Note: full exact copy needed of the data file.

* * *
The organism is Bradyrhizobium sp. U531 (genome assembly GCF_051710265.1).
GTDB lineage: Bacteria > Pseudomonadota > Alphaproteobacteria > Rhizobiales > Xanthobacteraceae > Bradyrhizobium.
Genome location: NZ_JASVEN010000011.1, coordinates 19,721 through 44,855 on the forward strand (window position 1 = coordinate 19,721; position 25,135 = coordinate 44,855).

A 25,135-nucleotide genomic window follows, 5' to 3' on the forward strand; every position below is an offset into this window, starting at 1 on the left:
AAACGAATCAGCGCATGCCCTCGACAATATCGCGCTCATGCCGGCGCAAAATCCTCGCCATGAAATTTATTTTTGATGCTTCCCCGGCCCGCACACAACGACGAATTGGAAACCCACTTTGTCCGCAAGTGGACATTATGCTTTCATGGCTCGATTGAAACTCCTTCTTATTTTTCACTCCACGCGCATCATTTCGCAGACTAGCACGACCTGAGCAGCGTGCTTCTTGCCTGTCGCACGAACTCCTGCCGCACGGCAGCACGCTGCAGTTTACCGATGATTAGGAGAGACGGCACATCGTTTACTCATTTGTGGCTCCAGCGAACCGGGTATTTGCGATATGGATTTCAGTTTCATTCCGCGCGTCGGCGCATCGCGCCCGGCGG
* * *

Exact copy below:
The organism is Bradyrhizobium sp. U531 (genome assembly GCF_051710265.1).
GTDB lineage: Bacteria > Pseudomonadota > Alphaproteobacteria > Rhizobiales > Xanthobacteraceae > Bradyrhizobium.
Genome location: NZ_JASVEN010000011.1, coordinates 19,721 through 44,855 on the forward strand (window position 1 = coordinate 19,721; position 25,135 = coordinate 44,855).

A 25,135-nucleotide genomic window follows, 5' to 3' on the forward strand; every position below is an offset into this window, starting at 1 on the left:
AAACGAATCAGCGCATGCCCTCGACAATATCGCGCTCATGCCGGCGCAAAATCCTCGCCATGAAATTTATTTTTGATGCTTCCCCGGCCCGCACACAACGACGAATTGGAAACCCACTTTGTCCGCAAGTGGACATTATGCTTTCATGGCTCGATTGAAACTCCTTCTTATTTTTCACTCCACGCGCATCATTTCGCAGACTAGCACGACCTGAGCAGCGTGCTTCTTGCCTGTCGCACGAACTCCTGCCGCACGGCAGCACGCTGCAGTTTACCGATGATTAGGAGAGACGGCACATCGTTTACTCATTTGTGGCTCCAGCGAACCGGGTATTTGCGATATGGATTTCAGTTTCATTCCGCGCGTCGGCGCATCGCGCCCGGCGG